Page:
The aim of the present study was to investigate whether an adapted 6minWT protocol would result in a decrease in ankle dorsiflexion as an outcome of motor fatigability in pwMS with clinically diagnosed foot drop. We found an average decrease in dorsiflexion of 1.5 degrees which was statistically significant and that 6 of the 15 participants showed a clinically significant decrease of 2 degrees or more.
Our results suggest that with the protocol used in this study it is feasible to identify patients who experience increased foot drop as a result of a prolonged exercise task without the need for a computerised 3D gait analysis system. Our observations have implications for clinical practice with respect to both the diagnosis of foot drop and the assessment of the efficacy of interventions treating foot drop in those patients whose ankle kinematics over a short distance are not or minimally affected. It is recommended that future studies assess the test-retest reliability of measures of motor fatigability.
Any data presented in this article is available upon request from the corresponding author.
Conflicts of Interest
None of the authors declare any conflicts of interest.
This study was financially supported by a grant from the Edinburgh and Lothian Health Foundation.
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Marietta L. van der Linden, (1) Georgia Andreopoulou, (1) Judy Scopes, (1) Julie E. Hooper, (2) and Thomas H. Mercer (1)
(1) Centre for Health, Activity and Rehabilitation Research, Queen Margaret University, Edinburgh EH21 6UU, UK
(2) NHS Lothian, Edinburgh, UK
Correspondence should be addressed to Marietta L. van der Linden; firstname.lastname@example.org
Received 31 January 2018; Revised 30 May 2018; Accepted 3 June 2018; Published 2 July 2018
Academic Editor: Eric Kerckhofs
Caption: Figure 1: Data logger and position of the electrogoniometer end blocks on the lateral surface of the lower leg and shoe.
Caption: Figure 2: Typical sagittal ankle joint angle over one complete gait cycle showing the outcome measures AAIC (ankle angle at initial contact), DFswing (peak dorsiflexion in swing), and the timing of peak plantar flexion (PFtim), reported as % of gait cycle.
Table 1: Participant (n=15) characteristics, objective, and self-reported walking performance. Mean [+ or -] SD (range) Age in years [+ or -] SD (range) 54.9 [+ or -] 7.7 (37-64) Males: females 5: 10 EDSS range 4-6 Type of MS (RR, PP, SP) 4/7/4 FES/AFO/none 10/2/3 MSWS-12 (range 0-100) 72 [+ or -] 15 (50-90) 6minWT (m) 263 [+ or -] 79 (107-391) Walking speed (m/s) during 6minWT* 0.77(0.20) * n=12; excluding the three participants who stopped during the 6minWT. Table 2: Means (SD) of the gait characteristics and RPE in the first and last 10 gait cycles of the 6minWT. First 10 Last 10 p-value gait cycles gat cycles Ankle angle at IC -7.6 (4.6) -9.0 (6.2) 0.13 ([degrees]) Peak dorsiflexion in -0.4 (7.6) -2.0 (8.7) 0.03 swing([degrees]) Cadence(steps/min) 49(6) 46(7) <0.001 Timing peak plantar 66 (2) 69(3) 0.02 flexion (%GC) RPE (range 6-20) 7.9 (1.8) 12.1 (2.4) <0.001 IC=initial contact; %GC=% gait cycle duration; RPE=rate of perceived exertion. Table 3: Individual results for all participants. Participant MSWS12 6minWT DFswing([degrees]) (m) first 10 GC 1 80 197 0.3 2 90 224 -4.9 3 80 326 1.7 4 70 107 -11.8 5 63 333 12.8 6 65 391 -0.6 7 73 191 10.8 8 87 216 10.8 9 73 309 1.3 10 90 179 -5.6 11 82 295 -1.1 12 67 262 3.0 13 50 263 -12.2 14 85 266 -4.1 15 68 386 -6.5 Participant Change Change in cadence DFswing([degrees]) (steps/min) 1 -3.7 -4 2 1.6 -4 3 2.1 -5 4 -1.8 -2 5 -0.8 -3 6 -2.1 -1 7 -0.6 -8 8 1.3 -3 9 -1.5 0 10 1.1 -5 11 -6.7 -1 12 -1.9 2 13 -3.3 -5 14 -2.3 0 15 -4.6 -2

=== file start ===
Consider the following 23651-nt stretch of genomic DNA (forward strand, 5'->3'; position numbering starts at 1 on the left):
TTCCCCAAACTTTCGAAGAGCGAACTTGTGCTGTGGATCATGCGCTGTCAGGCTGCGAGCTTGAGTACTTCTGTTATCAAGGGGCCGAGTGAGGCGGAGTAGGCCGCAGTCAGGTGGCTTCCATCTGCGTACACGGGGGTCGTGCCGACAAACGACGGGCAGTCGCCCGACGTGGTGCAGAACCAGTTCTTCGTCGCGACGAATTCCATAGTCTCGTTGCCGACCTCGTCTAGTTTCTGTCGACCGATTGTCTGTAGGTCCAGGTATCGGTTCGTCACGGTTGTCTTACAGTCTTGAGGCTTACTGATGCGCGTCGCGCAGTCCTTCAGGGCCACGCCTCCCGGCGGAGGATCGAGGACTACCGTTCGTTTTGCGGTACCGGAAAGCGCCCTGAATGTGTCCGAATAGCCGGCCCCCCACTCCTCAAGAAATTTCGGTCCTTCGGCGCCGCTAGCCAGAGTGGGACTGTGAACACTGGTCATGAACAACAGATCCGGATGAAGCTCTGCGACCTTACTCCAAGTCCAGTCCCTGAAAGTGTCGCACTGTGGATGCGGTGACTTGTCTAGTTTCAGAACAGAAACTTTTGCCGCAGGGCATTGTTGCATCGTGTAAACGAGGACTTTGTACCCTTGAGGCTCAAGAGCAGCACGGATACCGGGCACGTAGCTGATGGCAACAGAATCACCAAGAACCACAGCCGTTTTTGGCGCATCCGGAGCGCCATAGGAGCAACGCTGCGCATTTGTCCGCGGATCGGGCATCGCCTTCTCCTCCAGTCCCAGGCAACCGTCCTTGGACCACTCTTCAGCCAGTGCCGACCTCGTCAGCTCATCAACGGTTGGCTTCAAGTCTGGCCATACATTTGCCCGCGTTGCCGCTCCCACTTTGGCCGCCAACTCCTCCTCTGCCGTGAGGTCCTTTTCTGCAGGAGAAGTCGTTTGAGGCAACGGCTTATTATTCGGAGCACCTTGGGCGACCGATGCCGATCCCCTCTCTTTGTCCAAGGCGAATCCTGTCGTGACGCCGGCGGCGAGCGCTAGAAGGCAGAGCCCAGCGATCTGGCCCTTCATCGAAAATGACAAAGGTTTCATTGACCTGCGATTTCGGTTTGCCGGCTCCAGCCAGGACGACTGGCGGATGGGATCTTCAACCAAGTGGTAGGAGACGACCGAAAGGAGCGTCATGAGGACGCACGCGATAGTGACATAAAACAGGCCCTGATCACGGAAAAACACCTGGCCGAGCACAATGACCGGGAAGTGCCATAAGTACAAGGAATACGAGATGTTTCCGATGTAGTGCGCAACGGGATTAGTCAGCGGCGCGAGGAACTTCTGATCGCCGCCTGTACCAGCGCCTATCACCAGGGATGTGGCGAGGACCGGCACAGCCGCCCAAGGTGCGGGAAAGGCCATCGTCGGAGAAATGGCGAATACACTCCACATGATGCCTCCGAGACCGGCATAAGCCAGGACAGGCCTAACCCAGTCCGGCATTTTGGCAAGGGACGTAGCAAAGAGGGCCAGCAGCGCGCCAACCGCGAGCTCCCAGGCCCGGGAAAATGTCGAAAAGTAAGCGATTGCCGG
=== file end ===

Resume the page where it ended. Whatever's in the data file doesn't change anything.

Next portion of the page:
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|Title Annotation:||Research Article|
|Author:||van der Linden, Marietta L.; Andreopoulou, Georgia; Scopes, Judy; Hooper, Julie E.; Mercer, Thomas H|
|Publication:||Rehabilitation Research and Practice|
|Date:||Jan 1, 2018|